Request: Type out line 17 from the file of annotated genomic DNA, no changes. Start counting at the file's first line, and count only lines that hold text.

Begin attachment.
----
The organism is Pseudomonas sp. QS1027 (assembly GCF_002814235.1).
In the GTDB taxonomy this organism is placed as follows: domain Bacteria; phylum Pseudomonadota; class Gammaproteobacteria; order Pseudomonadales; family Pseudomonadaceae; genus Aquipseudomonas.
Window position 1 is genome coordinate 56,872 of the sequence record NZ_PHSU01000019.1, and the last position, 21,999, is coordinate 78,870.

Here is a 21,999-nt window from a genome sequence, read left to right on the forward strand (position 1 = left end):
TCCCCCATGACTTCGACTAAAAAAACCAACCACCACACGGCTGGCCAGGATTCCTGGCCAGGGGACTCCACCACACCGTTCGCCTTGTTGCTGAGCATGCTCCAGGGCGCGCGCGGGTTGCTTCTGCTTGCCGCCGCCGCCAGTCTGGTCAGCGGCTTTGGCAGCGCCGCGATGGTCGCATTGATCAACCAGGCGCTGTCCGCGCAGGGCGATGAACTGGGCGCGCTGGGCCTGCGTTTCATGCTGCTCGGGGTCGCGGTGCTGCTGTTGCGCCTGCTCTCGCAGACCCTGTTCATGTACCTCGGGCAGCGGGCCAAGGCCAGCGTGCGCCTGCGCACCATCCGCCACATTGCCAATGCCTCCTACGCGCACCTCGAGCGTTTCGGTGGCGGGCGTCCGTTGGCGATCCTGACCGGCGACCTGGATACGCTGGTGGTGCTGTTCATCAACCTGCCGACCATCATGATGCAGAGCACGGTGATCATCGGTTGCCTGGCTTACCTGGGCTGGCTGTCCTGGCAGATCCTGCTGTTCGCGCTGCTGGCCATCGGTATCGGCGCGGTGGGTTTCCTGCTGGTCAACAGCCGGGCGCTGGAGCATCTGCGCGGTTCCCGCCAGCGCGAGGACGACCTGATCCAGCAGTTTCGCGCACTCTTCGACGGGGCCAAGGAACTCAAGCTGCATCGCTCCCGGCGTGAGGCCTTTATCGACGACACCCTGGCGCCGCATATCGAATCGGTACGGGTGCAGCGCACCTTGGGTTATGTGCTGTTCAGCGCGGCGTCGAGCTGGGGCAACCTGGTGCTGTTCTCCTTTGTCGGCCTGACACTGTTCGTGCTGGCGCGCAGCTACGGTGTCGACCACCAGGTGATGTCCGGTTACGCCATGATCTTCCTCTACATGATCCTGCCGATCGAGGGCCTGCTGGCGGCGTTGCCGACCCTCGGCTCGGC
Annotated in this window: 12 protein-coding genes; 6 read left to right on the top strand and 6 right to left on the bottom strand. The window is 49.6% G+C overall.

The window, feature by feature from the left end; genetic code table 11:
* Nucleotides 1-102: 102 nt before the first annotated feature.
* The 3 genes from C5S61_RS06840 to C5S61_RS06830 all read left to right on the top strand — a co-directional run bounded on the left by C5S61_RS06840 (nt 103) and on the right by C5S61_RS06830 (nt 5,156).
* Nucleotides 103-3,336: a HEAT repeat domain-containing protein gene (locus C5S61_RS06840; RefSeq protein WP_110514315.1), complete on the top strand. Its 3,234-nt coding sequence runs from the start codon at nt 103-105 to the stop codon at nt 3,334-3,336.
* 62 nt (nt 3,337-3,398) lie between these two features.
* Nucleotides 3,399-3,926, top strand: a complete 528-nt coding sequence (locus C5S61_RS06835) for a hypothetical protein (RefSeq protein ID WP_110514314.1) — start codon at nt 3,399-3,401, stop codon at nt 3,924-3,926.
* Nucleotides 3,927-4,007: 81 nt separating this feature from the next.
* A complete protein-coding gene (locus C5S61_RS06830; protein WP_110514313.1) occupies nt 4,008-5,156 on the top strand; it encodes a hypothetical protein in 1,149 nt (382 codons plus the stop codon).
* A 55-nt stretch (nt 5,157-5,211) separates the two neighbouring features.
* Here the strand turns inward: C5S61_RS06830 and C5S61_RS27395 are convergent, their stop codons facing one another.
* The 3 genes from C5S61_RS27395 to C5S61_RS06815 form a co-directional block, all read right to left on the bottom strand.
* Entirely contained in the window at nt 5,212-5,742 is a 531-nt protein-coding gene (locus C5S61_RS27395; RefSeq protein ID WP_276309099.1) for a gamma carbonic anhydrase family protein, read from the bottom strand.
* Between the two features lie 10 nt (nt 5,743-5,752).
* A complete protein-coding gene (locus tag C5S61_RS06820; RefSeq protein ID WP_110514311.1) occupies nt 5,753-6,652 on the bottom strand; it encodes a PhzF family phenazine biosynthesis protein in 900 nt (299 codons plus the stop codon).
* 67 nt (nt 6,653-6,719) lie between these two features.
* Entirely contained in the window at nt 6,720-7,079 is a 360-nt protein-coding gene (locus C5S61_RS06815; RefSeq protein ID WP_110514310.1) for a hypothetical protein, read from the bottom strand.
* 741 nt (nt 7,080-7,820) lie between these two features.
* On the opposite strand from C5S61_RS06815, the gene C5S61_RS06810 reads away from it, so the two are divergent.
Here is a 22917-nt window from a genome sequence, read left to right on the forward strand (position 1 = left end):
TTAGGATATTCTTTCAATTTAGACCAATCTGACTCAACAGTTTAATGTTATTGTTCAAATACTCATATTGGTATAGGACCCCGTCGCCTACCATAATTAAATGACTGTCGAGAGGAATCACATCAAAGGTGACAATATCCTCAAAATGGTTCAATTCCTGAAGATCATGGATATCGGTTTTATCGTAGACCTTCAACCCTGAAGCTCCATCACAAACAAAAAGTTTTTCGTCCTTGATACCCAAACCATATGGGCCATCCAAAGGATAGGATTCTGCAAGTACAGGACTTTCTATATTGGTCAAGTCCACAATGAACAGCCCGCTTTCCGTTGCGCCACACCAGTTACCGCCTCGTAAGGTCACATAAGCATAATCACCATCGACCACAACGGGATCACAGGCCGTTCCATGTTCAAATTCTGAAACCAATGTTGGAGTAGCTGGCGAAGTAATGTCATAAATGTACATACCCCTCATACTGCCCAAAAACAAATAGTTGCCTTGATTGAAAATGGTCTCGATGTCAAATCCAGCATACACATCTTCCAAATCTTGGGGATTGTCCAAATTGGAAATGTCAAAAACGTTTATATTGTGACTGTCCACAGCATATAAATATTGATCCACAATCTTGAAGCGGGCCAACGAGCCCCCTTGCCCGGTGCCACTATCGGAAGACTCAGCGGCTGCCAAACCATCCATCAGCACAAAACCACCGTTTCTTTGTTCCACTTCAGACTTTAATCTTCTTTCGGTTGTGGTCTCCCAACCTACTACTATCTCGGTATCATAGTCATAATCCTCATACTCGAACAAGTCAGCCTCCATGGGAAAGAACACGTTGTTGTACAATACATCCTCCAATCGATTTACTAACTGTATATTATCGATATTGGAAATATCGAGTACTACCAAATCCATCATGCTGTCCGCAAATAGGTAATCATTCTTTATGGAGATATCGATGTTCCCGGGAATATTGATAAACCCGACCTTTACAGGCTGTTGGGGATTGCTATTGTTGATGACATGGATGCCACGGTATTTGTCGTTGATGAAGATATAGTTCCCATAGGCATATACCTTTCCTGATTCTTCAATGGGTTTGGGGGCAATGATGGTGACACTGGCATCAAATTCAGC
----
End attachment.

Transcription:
* The 3 genes from C5S61_RS27395 to C5S61_RS06815 form a co-directional block, all read right to left on the bottom strand.